December 30, 2010

sweet nectar of life.

My current MO is "I do what I want". I was sitting in a botique talking with one of my friends when the man that works with my village watertower walked in. I proceed to demand why he has not invited me to climb the water tower yet.
I regularly demand outlandish things. One, it helps my psychological health. This culture is what I call a "give me" culture. It's not considered rude to say something like "That's a pretty bag. Give it to me."; or if you come home with a pack of cookies all of the children will swarm with hands out stretched saying "give me". It is exhausting. I combat it by regularly demanding that people give me ridiculous things like cows, herds of goats, and I've been known to walk away with a baby or two. Next, I get some fun experiences out of asking for wierd stuff. Enter the water tower.
After I shamed him into not inviting me to climb the water tower, he said let's go right now. Um okay! I scramble up the inside of the 100meter owl infested tower and sit on the top to see miles around my little village. It was awesome!

Keeping with the water theme let's flow right into my next point. I've always known that water is life giving miracle juice, but living in Satan's asshole has burnt the reality of just how precious water truly is to existence. My village ran out of water for two days and life was miserable. No water means no showering, minimal drinking, no watering garden, restricted washing of hands and butts (remember no toilet paper), and no washing dishes.

I know the exact amount of water I use every day.
1 bucket for shower with hair washing
1/2 a bucket for drinking/ teeth brushing
1/2 a bucket for "toilet paper"
4 watering cans for my garden
2 buckets of water to cook lunch for my family of 20
1 bucket for washing all dishes

While I dream of the day when I can again stand under running water showers, I want to remember how precious water is and continue to be aware of my water use.

December 08, 2010

Birds taste better

I recently headed to the North for Thanksgiving celebration with some of the other Senegal volunteers. It was a beautiful celebration; and since we slaughtered our own dinner, made headdresses, and shared weird parasites with one another, it was probably as close as I can get to the original Thanksgiving.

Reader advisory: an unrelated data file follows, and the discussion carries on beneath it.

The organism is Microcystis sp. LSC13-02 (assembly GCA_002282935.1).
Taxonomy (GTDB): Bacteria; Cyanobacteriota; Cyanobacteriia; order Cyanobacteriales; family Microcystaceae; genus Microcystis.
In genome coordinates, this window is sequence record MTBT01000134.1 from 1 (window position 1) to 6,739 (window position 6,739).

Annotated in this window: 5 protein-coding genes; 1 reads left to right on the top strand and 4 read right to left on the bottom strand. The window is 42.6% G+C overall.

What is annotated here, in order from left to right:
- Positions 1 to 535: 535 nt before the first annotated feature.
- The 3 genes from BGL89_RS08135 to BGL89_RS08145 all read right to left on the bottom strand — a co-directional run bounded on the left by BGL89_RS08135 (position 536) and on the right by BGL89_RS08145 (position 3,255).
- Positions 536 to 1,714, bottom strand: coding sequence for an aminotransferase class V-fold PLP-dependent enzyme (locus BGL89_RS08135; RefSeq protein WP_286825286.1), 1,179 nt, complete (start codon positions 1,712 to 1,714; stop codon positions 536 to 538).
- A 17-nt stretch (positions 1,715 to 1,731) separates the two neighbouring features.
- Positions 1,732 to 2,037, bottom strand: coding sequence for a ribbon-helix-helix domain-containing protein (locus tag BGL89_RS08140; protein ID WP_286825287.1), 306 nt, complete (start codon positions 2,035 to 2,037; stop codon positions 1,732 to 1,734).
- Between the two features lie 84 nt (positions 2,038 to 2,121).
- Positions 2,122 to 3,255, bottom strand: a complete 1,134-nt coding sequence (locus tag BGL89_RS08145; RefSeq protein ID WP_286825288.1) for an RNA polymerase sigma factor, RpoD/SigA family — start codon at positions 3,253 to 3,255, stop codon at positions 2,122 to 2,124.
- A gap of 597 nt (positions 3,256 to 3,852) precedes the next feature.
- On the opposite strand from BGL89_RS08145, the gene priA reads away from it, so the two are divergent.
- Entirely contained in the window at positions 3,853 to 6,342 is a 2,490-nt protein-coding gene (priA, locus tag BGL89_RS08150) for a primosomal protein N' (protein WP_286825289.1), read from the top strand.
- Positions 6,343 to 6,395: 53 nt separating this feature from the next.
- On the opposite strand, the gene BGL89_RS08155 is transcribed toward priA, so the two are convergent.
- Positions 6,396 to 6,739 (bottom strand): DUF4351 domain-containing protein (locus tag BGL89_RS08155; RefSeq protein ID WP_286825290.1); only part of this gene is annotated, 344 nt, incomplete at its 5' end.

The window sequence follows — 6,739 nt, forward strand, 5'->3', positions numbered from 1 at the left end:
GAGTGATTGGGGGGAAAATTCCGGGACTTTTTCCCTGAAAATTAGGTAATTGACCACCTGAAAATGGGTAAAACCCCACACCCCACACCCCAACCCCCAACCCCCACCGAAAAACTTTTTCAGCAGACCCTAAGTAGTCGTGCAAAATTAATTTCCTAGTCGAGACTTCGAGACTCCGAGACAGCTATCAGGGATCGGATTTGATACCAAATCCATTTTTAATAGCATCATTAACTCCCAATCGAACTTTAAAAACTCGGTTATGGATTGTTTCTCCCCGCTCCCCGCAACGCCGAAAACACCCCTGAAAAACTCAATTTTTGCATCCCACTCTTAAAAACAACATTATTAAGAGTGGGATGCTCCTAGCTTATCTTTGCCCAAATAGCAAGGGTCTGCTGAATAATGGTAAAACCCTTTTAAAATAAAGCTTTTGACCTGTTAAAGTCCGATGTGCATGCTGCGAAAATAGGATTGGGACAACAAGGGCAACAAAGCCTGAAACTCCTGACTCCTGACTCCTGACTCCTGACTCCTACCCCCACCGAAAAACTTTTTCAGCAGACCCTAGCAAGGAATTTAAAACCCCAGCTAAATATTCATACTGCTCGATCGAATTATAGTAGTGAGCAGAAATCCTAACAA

Just traveling up to the Futa (northern region) was an adventure. My friend Emily, living in a neighboring village, amazingly set up what we thought would be smooth travels through the bush. Her dad, we'll call him Fat Cat to protect his identity and let you in on his character type, regularly makes the trip from her village to the Futa to transport goods between markets. He assured us that he would take us from her village to our desired destination in the Futa. Done. Let's go.

Well...we end up waiting in the village for Fat Cat until around 11. I live in Senegal, my life is waiting. No big deal. We, myself and five volunteers, climb into the back of a pickup truck and form a giant spoon pile. Compared to usual travel in Senegal, this is pretty high roller. No urinating goats, crying babies, or stinky Pulaar milk, just the 6 of us and one overwhelmed Senegalese guy starring at the amazing stars as we cruse through the bush. Perfection.

We pull into a random Pulaar village, Irai, around 3:30am. At which point Fat Cat says, "Get out. We spend the night here." Without questioning we pile out of the car and plop down onto dirty pieces of foam spread over the floor in a woman's bedroom. We nap for three hours then Fat Cat informs us that this is where he is leaving us. WHAT?! Oh, and he wants more money for our "tickets".